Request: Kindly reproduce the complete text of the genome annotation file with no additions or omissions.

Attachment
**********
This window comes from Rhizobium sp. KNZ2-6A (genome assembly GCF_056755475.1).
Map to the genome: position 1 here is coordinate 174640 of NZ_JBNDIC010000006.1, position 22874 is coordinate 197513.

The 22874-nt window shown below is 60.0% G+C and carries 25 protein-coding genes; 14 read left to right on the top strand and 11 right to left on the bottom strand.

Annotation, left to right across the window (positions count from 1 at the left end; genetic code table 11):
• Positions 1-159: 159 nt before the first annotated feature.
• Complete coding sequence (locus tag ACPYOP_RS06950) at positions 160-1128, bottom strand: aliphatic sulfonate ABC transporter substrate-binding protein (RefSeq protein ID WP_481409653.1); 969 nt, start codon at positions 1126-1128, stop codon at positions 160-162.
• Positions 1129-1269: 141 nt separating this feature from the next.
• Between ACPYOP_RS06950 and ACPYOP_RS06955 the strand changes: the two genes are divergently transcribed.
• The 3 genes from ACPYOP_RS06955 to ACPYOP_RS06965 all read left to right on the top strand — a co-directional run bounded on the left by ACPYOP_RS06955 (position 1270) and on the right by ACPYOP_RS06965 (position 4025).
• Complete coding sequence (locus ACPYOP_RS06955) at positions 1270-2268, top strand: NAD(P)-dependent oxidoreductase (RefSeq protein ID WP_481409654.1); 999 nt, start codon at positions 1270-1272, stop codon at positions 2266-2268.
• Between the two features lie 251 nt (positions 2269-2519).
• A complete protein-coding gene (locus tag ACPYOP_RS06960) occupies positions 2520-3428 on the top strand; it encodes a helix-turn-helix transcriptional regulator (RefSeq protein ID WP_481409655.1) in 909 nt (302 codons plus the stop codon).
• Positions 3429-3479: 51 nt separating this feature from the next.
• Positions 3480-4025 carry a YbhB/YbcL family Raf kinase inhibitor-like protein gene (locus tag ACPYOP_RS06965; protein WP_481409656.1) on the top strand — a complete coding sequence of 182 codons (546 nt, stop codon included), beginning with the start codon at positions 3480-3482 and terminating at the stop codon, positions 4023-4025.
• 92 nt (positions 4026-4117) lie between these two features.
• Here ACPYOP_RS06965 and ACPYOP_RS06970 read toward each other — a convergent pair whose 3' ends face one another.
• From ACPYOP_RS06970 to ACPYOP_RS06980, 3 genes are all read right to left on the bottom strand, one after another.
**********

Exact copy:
This window comes from Rhizobium sp. KNZ2-6A (genome assembly GCF_056755475.1).
Map to the genome: position 1 here is coordinate 174640 of NZ_JBNDIC010000006.1, position 22874 is coordinate 197513.

The 22874-nt window shown below is 60.0% G+C and carries 25 protein-coding genes; 14 read left to right on the top strand and 11 right to left on the bottom strand.

Annotation, left to right across the window (positions count from 1 at the left end; genetic code table 11):
• Positions 1-159: 159 nt before the first annotated feature.
• Complete coding sequence (locus tag ACPYOP_RS06950) at positions 160-1128, bottom strand: aliphatic sulfonate ABC transporter substrate-binding protein (RefSeq protein ID WP_481409653.1); 969 nt, start codon at positions 1126-1128, stop codon at positions 160-162.
• Positions 1129-1269: 141 nt separating this feature from the next.
• Between ACPYOP_RS06950 and ACPYOP_RS06955 the strand changes: the two genes are divergently transcribed.
• The 3 genes from ACPYOP_RS06955 to ACPYOP_RS06965 all read left to right on the top strand — a co-directional run bounded on the left by ACPYOP_RS06955 (position 1270) and on the right by ACPYOP_RS06965 (position 4025).
• Complete coding sequence (locus ACPYOP_RS06955) at positions 1270-2268, top strand: NAD(P)-dependent oxidoreductase (RefSeq protein ID WP_481409654.1); 999 nt, start codon at positions 1270-1272, stop codon at positions 2266-2268.
• Between the two features lie 251 nt (positions 2269-2519).
• A complete protein-coding gene (locus tag ACPYOP_RS06960) occupies positions 2520-3428 on the top strand; it encodes a helix-turn-helix transcriptional regulator (RefSeq protein ID WP_481409655.1) in 909 nt (302 codons plus the stop codon).
• Positions 3429-3479: 51 nt separating this feature from the next.
• Positions 3480-4025 carry a YbhB/YbcL family Raf kinase inhibitor-like protein gene (locus tag ACPYOP_RS06965; protein WP_481409656.1) on the top strand — a complete coding sequence of 182 codons (546 nt, stop codon included), beginning with the start codon at positions 3480-3482 and terminating at the stop codon, positions 4023-4025.
• 92 nt (positions 4026-4117) lie between these two features.
• Here ACPYOP_RS06965 and ACPYOP_RS06970 read toward each other — a convergent pair whose 3' ends face one another.
• From ACPYOP_RS06970 to ACPYOP_RS06980, 3 genes are all read right to left on the bottom strand, one after another.